While the school district has satisfied many of the requirements of the court order, the new consent decree requires, among other things, that school officials work with the Justice Department and the NAACP Legal Defense Fund to “develop an effective and sustainable student assignment policy to further desegregation in its schools.”

More white families are moving from Memphis to Oakland, a town in Fayette County, and demands are growing for a new high school there – even though the county’s only high school, Fayette-Ware High School, is under capacity, he said.

The school can accommodate 1,300 students, Wilson said, but currently enrolls about 833. Of those, 61% are Black, and 30% are white. He fears that the addition of a new high school could drive segregation.

Wilson also fears that the recent push for universal vouchers by Republican lawmakers – a battle that Gov. Bill Lee has vowed to revive next year – could also erode desegregation progress in Fayette County by giving families public dollars to enroll children in private schools.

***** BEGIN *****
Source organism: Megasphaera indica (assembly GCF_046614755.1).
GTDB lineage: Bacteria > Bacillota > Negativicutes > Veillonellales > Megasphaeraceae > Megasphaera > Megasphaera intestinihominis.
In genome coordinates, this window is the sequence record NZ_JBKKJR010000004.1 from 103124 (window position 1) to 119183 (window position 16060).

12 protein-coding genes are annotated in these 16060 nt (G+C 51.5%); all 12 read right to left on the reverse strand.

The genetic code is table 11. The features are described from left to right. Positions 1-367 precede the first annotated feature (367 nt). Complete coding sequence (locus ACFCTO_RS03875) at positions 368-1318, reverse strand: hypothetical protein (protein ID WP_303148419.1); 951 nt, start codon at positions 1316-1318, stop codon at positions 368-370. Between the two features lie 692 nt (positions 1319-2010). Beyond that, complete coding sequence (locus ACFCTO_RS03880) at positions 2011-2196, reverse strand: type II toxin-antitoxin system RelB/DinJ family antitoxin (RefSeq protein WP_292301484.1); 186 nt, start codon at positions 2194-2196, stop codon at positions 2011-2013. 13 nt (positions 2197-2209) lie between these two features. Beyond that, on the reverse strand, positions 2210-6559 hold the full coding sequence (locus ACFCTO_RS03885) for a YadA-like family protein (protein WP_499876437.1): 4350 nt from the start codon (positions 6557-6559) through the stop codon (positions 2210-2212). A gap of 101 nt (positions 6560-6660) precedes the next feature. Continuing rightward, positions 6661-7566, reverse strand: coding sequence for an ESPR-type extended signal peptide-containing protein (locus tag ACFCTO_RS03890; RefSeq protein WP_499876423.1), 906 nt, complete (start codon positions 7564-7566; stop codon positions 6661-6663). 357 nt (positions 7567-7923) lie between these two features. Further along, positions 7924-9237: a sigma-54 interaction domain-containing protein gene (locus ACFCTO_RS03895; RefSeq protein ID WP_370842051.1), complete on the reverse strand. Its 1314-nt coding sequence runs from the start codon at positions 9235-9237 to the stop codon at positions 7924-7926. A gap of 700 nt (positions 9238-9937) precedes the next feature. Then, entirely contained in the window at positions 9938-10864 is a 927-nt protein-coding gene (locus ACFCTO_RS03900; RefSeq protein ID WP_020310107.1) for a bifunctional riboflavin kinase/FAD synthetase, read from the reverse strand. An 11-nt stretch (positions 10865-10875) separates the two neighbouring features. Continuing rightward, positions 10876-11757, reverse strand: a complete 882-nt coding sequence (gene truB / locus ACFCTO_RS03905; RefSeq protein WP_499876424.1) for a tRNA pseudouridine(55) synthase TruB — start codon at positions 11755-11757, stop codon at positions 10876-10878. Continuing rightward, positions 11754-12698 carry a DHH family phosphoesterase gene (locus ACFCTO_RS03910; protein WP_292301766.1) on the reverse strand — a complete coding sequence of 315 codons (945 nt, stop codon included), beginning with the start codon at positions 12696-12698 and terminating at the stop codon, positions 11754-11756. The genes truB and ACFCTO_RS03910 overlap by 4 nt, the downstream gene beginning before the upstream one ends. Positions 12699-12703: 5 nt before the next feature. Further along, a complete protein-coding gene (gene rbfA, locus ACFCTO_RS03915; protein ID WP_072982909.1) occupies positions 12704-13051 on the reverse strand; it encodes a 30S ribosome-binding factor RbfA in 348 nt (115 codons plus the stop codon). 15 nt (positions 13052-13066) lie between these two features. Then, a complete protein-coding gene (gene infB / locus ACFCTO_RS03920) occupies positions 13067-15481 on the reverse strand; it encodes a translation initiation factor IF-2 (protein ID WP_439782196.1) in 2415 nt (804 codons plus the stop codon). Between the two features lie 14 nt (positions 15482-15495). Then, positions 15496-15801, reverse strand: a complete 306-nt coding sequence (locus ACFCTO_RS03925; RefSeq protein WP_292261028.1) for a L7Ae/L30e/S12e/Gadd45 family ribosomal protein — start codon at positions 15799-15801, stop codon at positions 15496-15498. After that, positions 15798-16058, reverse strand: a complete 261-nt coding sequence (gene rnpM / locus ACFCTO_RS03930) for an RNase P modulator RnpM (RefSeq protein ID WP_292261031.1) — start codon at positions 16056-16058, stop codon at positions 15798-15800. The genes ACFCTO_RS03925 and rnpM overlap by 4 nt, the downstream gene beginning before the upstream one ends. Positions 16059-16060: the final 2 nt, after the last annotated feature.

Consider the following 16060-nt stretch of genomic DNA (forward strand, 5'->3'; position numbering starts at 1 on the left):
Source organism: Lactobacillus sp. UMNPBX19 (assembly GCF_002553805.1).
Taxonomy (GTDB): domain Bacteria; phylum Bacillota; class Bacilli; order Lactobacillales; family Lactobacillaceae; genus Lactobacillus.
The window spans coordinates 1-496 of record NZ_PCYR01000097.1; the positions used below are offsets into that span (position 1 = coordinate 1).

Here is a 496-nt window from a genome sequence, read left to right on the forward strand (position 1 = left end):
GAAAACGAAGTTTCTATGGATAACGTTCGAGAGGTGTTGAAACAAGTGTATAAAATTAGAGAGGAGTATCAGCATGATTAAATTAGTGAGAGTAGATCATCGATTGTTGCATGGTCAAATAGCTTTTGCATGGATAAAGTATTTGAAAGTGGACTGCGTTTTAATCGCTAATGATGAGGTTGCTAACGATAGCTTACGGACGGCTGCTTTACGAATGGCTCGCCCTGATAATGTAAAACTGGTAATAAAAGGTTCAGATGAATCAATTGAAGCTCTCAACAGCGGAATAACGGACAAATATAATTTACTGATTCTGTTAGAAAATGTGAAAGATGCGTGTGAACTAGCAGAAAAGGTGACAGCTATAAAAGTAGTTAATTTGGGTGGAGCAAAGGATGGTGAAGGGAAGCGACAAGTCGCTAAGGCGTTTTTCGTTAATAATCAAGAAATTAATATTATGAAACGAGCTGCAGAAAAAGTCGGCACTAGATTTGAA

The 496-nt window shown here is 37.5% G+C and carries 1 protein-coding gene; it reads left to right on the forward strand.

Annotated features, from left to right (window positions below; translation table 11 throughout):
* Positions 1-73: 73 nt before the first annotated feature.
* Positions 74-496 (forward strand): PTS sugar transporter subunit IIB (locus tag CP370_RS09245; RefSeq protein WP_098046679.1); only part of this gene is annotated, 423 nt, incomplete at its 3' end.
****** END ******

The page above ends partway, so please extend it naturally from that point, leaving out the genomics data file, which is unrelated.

One private school in the county, Fayette Academy, was established as an all-white school in 1965, as the desegregation order was handed down. In 1971, U.S. District Judge Robert McRae, whose orders led to school desegregation in Memphis and later upheld busing, called the school “a beautiful building sitting on top of a hill as a monument against the black people.”

The private Christian school remains predominantly white.

Daphene McFerren, daughter of John McFerren and whose brother John McFerren Jr. was one of the original plaintiffs in the desegregation lawsuit, said that if the order is lifted, it doesn’t have to mean the end of progress.

“I don’t want to speculate on where this can end up, because who knows?” said McFerren, who is the executive director of the Benjamin L. Hooks Institute for Social Change at the University of Memphis.

But, McFerren said, the fact that the school district is abiding by the consent decree means they are cooperating.

“That should be acknowledged,” she said. “But we should be vigilant in that the goal of this is to eradicate any form of discrimination where it exists in the education of our children.”

McFerren, however, described it as a “Catch-22″ situation. Satisfying the consent decree should mean that the district has met its desegregation goals. But will the district continue to maintain those goals once the mechanism forcing it to do so is gone?

“Well, as I always say, a case can always be reopened,” McFerren said.

Bureau Chief Tonyaa Weathersbee oversees Chalkbeat Tennessee’s education coverage. Reach her at tweathersbee@chalkbeat.org.